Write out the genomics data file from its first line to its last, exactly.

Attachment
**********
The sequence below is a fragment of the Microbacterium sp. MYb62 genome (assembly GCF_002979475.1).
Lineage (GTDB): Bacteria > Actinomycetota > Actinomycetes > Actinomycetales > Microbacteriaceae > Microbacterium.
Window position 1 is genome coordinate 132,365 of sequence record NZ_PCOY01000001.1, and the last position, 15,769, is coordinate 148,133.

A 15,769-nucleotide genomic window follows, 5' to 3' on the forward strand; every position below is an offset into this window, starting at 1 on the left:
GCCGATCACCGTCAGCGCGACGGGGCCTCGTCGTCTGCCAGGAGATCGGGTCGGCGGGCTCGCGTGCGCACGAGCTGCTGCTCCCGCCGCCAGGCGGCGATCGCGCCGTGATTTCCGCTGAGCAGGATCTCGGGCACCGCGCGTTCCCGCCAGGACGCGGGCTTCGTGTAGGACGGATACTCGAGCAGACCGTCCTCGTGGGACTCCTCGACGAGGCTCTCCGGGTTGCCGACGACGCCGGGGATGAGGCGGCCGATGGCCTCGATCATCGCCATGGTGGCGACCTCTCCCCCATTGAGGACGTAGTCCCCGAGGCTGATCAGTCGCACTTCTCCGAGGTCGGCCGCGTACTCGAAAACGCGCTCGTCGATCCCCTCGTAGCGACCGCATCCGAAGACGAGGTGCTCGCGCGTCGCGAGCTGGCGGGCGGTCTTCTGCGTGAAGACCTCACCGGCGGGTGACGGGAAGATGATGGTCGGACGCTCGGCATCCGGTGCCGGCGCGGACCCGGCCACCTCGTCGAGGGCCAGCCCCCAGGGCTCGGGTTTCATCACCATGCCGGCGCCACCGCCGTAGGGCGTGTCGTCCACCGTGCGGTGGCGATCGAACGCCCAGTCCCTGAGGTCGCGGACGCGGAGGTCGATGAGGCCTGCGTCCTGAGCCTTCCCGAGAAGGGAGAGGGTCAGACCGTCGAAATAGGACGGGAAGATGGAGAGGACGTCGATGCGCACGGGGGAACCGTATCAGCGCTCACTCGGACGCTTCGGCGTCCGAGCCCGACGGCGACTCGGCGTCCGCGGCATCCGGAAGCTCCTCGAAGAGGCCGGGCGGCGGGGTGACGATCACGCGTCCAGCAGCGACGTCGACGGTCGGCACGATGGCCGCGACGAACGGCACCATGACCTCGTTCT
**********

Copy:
The sequence below is a fragment of the Microbacterium sp. MYb62 genome (assembly GCF_002979475.1).
Lineage (GTDB): Bacteria > Actinomycetota > Actinomycetes > Actinomycetales > Microbacteriaceae > Microbacterium.
Window position 1 is genome coordinate 132,365 of sequence record NZ_PCOY01000001.1, and the last position, 15,769, is coordinate 148,133.

A 15,769-nucleotide genomic window follows, 5' to 3' on the forward strand; every position below is an offset into this window, starting at 1 on the left:
GCCGATCACCGTCAGCGCGACGGGGCCTCGTCGTCTGCCAGGAGATCGGGTCGGCGGGCTCGCGTGCGCACGAGCTGCTGCTCCCGCCGCCAGGCGGCGATCGCGCCGTGATTTCCGCTGAGCAGGATCTCGGGCACCGCGCGTTCCCGCCAGGACGCGGGCTTCGTGTAGGACGGATACTCGAGCAGACCGTCCTCGTGGGACTCCTCGACGAGGCTCTCCGGGTTGCCGACGACGCCGGGGATGAGGCGGCCGATGGCCTCGATCATCGCCATGGTGGCGACCTCTCCCCCATTGAGGACGTAGTCCCCGAGGCTGATCAGTCGCACTTCTCCGAGGTCGGCCGCGTACTCGAAAACGCGCTCGTCGATCCCCTCGTAGCGACCGCATCCGAAGACGAGGTGCTCGCGCGTCGCGAGCTGGCGGGCGGTCTTCTGCGTGAAGACCTCACCGGCGGGTGACGGGAAGATGATGGTCGGACGCTCGGCATCCGGTGCCGGCGCGGACCCGGCCACCTCGTCGAGGGCCAGCCCCCAGGGCTCGGGTTTCATCACCATGCCGGCGCCACCGCCGTAGGGCGTGTCGTCCACCGTGCGGTGGCGATCGAACGCCCAGTCCCTGAGGTCGCGGACGCGGAGGTCGATGAGGCCTGCGTCCTGAGCCTTCCCGAGAAGGGAGAGGGTCAGACCGTCGAAATAGGACGGGAAGATGGAGAGGACGTCGATGCGCACGGGGGAACCGTATCAGCGCTCACTCGGACGCTTCGGCGTCCGAGCCCGACGGCGACTCGGCGTCCGCGGCATCCGGAAGCTCCTCGAAGAGGCCGGGCGGCGGGGTGACGATCACGCGTCCAGCAGCGACGTCGACGGTCGGCACGATGGCCGCGACGAACGGCACCATGACCTCGTTCT